According to Andre Nollkaemper, the problem of “system criminality” reveals a flaw in the international criminal law’s focus on individual liability.Because many of the criminal acts prohibited by international criminal law are inextricably intertwined with the political and legal system from which it emerges, Nollkaemper argues, international criminal law should be reconsidered to address these systemic factors. Otherwise, it cannot achieve its second goal of deterring future criminal activity. In this comment, I suggest that pursuing system criminality would actually tend to worsen the problems Nollkaemper seeks to address. By widening the set of individuals who are likely to resist prosecution, the pursuit of system criminality is more likely to strengthen rather than weaken the regime’s resisting international criminal prosecution, both in the short term and possibly in the long term as well. I use the recent ICC arrest warrants against Sudan’s sitting President and Minister of the Interior as early evidence of the dangers of Nollkaemper’s proposal.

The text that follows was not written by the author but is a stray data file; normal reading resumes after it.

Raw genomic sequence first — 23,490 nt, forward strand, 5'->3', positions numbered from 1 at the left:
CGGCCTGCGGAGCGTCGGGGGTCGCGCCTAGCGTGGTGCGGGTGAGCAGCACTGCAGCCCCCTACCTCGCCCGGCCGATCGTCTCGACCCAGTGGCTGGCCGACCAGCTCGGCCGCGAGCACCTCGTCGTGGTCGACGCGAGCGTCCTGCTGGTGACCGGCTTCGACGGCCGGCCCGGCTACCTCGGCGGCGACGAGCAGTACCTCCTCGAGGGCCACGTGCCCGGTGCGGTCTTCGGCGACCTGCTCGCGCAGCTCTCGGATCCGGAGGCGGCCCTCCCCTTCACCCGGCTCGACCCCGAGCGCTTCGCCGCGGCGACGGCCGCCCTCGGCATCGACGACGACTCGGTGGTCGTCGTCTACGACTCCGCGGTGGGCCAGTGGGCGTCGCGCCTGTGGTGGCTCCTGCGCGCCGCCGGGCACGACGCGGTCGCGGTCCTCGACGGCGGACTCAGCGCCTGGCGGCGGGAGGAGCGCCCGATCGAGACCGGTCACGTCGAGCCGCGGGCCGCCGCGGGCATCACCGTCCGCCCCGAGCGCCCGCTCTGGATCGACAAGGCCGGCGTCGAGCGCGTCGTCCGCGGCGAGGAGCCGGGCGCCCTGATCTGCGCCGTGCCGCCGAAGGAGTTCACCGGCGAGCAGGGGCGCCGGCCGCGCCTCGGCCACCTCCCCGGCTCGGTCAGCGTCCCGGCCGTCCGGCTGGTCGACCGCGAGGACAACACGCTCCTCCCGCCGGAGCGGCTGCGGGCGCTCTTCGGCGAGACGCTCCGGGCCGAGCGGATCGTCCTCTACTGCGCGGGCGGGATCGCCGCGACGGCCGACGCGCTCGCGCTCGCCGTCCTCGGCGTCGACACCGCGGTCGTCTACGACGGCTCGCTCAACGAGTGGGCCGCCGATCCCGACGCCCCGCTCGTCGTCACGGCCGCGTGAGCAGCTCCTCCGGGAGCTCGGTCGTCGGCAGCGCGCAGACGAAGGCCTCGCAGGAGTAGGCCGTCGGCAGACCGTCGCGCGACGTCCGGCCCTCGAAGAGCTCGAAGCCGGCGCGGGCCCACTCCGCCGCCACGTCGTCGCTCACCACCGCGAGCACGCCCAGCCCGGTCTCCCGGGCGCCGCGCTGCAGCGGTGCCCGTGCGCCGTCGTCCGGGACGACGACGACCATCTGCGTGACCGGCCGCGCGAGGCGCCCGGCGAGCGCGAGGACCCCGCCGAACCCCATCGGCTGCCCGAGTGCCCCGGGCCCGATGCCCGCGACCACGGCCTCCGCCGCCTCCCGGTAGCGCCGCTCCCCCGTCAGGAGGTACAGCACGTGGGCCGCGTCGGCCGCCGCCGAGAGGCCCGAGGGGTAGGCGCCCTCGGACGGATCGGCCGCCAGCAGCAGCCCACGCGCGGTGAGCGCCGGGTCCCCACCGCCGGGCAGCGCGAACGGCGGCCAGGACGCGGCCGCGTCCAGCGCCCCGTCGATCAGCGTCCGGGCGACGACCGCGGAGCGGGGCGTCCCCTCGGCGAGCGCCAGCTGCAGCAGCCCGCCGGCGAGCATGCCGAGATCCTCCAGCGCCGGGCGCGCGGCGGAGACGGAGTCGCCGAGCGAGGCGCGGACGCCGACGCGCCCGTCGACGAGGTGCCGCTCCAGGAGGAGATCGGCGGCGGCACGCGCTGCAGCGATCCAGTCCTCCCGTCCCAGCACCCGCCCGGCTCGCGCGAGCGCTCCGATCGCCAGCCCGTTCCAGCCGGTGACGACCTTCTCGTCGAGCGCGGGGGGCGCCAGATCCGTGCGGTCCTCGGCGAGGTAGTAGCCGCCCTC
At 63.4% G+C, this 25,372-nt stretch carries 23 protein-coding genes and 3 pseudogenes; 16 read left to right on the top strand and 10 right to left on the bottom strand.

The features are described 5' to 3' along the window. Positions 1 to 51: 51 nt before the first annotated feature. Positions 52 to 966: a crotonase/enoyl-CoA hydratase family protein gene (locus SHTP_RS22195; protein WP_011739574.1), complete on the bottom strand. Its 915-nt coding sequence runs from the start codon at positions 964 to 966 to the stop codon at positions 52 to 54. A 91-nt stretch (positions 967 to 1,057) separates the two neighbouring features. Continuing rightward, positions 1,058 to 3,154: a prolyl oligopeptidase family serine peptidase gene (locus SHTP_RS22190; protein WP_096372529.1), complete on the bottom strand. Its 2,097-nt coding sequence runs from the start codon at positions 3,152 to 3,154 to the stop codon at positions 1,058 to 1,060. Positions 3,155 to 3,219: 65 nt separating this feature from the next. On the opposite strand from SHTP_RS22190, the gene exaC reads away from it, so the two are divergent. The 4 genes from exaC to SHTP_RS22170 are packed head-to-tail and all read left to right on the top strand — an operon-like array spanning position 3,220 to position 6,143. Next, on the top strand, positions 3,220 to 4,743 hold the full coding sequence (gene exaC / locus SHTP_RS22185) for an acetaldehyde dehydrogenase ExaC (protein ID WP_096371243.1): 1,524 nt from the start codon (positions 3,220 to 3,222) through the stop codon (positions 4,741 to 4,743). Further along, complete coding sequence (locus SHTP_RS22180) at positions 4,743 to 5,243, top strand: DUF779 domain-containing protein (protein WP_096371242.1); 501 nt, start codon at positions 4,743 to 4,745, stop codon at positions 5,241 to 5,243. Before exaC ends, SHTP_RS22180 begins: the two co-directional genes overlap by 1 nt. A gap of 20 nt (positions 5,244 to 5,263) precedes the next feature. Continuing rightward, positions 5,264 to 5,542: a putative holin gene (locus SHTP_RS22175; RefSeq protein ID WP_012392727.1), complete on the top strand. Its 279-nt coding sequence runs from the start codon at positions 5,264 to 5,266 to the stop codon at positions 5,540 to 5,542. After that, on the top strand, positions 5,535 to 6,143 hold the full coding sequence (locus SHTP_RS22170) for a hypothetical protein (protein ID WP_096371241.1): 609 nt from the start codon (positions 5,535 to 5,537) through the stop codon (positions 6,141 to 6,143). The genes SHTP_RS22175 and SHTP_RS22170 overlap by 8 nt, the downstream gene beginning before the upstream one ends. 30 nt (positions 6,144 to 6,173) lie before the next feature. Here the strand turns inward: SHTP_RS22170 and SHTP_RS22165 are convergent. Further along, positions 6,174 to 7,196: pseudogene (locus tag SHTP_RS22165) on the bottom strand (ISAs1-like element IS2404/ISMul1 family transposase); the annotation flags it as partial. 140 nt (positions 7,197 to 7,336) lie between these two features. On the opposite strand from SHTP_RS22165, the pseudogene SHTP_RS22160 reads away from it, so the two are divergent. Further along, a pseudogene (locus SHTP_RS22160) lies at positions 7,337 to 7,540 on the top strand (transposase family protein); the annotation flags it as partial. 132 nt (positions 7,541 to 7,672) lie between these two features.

How System Criminality Could Exacerbate the Weaknesses of International Criminal Law,
8 Santa Clara J. Int'l L.
Available at: http://digitalcommons.law.scu.edu/scujil/vol8/iss1/14